Idol Chatter

Right now, we are seeing a great surge in the production of faith-based movies in Hollywood. These films are being produced at a rate never before seen in history. The breakout success of the 2004 blockbuster “The Passion of the Christ” was a major catalyst. The movie far surpassed supporters and detractors, one of the biggest signals that there was a hunger for more Christian films in mainstream Hollywood and that they could have a place at the table. Each year, more and more faith-based films are being released.

The upsurge has a lot to do with smaller distributors producing what religious audiences really want. While some are just looking to cash in, the movies that have proved to be the most successful have come from an authentic place. Recently, faith-based films accounted for two of the weekend’s top ten movies at the domestic box office. “I Can Only Imagine” brought in $17.1 million its open weekend, the biggest debut from a film from Roadside Attractions and earned a remarkable $38.1 million from its first two weeks. “Paul, Apostle of Christ” followed behind at number eight. With more and more faith-based movies doing extraordinarily well in the box office, signs are pointing to a shift in Hollywood towards God. Here are six of them:

Faith-Based Movies Have Turned into a Multi-Billion-Dollar Business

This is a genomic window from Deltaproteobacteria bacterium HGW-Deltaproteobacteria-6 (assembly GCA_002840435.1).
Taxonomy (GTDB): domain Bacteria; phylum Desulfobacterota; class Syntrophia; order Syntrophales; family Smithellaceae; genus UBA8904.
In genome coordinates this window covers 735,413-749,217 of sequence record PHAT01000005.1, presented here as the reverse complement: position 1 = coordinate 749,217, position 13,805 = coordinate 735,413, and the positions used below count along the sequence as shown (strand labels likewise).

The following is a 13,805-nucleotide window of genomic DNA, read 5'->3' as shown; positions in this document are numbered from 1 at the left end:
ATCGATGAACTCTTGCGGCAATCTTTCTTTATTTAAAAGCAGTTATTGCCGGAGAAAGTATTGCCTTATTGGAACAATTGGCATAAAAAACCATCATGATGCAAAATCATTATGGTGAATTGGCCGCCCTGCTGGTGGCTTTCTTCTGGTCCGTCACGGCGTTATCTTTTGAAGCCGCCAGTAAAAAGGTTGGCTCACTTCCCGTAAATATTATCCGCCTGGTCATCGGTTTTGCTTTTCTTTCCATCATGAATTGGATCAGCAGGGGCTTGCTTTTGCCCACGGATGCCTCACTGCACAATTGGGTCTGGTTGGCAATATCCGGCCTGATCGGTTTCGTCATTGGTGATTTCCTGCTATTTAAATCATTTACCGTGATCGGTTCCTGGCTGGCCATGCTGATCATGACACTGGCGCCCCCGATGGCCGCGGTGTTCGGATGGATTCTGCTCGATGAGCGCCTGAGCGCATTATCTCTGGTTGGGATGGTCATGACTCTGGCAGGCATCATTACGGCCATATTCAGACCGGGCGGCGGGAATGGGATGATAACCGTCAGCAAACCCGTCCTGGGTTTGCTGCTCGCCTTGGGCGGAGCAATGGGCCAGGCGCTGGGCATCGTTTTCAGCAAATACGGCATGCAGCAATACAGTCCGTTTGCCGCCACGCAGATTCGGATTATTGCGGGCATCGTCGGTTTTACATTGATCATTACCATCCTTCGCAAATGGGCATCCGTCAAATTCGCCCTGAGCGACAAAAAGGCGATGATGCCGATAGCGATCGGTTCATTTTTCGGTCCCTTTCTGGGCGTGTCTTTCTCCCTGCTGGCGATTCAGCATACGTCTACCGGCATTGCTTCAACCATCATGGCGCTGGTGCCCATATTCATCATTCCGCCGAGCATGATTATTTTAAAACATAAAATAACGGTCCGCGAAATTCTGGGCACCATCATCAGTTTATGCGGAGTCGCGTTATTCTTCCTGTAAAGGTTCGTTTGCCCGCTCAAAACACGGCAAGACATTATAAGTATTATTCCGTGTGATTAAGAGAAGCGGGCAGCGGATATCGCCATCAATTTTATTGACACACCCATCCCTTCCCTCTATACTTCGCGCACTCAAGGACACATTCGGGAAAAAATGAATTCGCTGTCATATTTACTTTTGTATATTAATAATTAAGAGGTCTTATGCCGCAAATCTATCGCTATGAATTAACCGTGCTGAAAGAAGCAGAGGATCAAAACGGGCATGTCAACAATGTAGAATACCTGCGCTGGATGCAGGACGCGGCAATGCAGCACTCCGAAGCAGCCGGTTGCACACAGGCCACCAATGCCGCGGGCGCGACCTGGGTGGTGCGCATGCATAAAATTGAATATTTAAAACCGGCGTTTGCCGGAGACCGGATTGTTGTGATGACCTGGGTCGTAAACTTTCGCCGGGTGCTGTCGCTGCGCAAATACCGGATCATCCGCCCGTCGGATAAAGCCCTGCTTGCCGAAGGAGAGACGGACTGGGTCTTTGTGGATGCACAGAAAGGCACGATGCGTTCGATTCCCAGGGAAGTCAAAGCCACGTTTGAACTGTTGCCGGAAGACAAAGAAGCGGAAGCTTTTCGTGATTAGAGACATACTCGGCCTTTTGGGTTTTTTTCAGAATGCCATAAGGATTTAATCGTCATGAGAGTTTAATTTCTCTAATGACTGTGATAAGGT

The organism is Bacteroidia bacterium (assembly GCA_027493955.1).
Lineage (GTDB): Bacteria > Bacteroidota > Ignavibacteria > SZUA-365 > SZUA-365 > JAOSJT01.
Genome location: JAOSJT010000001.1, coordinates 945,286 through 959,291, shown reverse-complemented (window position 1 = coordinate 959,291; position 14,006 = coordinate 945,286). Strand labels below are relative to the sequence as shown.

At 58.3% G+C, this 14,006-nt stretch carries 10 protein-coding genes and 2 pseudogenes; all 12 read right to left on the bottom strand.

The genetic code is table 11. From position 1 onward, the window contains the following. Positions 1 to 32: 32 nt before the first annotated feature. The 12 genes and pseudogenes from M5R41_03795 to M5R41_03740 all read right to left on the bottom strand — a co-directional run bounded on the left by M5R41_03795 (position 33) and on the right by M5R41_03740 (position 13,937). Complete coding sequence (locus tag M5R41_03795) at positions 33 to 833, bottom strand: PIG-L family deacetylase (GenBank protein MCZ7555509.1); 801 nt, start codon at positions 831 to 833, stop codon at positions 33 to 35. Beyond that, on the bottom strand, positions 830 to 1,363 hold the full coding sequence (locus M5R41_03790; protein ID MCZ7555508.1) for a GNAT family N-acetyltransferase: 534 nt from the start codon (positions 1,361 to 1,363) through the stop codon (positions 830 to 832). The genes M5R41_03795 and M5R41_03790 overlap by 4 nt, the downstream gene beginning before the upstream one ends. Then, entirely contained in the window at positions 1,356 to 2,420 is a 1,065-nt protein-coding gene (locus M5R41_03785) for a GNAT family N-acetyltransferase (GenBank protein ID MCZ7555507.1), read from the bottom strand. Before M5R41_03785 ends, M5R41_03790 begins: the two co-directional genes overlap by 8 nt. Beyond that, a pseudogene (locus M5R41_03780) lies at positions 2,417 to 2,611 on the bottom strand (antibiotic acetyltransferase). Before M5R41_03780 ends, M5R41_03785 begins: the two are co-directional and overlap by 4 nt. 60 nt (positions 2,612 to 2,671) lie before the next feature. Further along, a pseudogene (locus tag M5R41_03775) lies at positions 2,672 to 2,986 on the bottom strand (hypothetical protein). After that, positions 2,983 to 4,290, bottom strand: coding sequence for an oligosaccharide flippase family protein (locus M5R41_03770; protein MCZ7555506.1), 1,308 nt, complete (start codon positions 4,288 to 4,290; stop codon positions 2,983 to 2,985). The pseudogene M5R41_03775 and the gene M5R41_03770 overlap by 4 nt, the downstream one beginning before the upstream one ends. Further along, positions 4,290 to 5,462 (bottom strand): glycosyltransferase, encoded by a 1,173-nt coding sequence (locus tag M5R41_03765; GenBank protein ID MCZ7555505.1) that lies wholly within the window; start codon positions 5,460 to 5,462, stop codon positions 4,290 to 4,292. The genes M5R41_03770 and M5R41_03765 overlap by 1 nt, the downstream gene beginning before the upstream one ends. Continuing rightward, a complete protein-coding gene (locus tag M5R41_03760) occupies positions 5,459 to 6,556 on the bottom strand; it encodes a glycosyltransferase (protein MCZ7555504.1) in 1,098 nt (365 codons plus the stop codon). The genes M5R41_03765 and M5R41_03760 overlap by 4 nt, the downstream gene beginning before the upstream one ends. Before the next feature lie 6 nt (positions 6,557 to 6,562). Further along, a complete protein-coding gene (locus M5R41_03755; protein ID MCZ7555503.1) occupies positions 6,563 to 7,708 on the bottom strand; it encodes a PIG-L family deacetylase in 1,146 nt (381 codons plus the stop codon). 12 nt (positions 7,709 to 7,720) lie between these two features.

“The Passion of the Christ” directed by Mel Gibson and starring Jim Caviezel was the most lucrative faith-based movie of all time, with a global box office exceeding $600 million against a $30 million budget. There has been a lot of buzz around the release of Passion of the Christ 2, pointing to a major hunger for well-produced films about Jesus. In an article in Yahoo News, “Movie theaters cash in as Hollywood turns to God,” Frankie Taggart writes, “Religion is reclaiming cinema for sacred purposes at a rate never seen in history, with faith-based movies exploding from an obscure cottage industry last century into a multi-billion-dollar business.”

Christian Films Are No Longer Being Dismissed

There was a time when major film producers would laugh at the idea of faith-based film being successful, but the major box-office success of movies like “Passion of the Christ,” “Miracles From Heaven,” “God’s Not Dead,” and “Heaven is For Real,” these films can’t be avoided anymore. Hollywood is rediscovering America’s love for Christian movies. Christian films are proving to be huge moneymakers for Hollywood studios, despite still being dismissed by many in the entertainment business as not part of mainstream Hollywood.

We’re Seeing More Christian Directors Rise to the Surface, And Find Success

Fed up with sex and violence in mainstream entertainment, conservative Christians are turning out their own films. Fireproof, staring former teen idol Kirk Cameron was the biggest grossing independent film the year of its release – it earned $33 million at the box office and cost only a half a million dollars to create. It was also all the talk of at the Independent Christian Film Festival. The crowd was markedly un-Hollywood, the men wearing jeans and Polo shirts, the women in high necklines and low hems. The festival organizer told the audience they were drawing a battle line in the culture wars.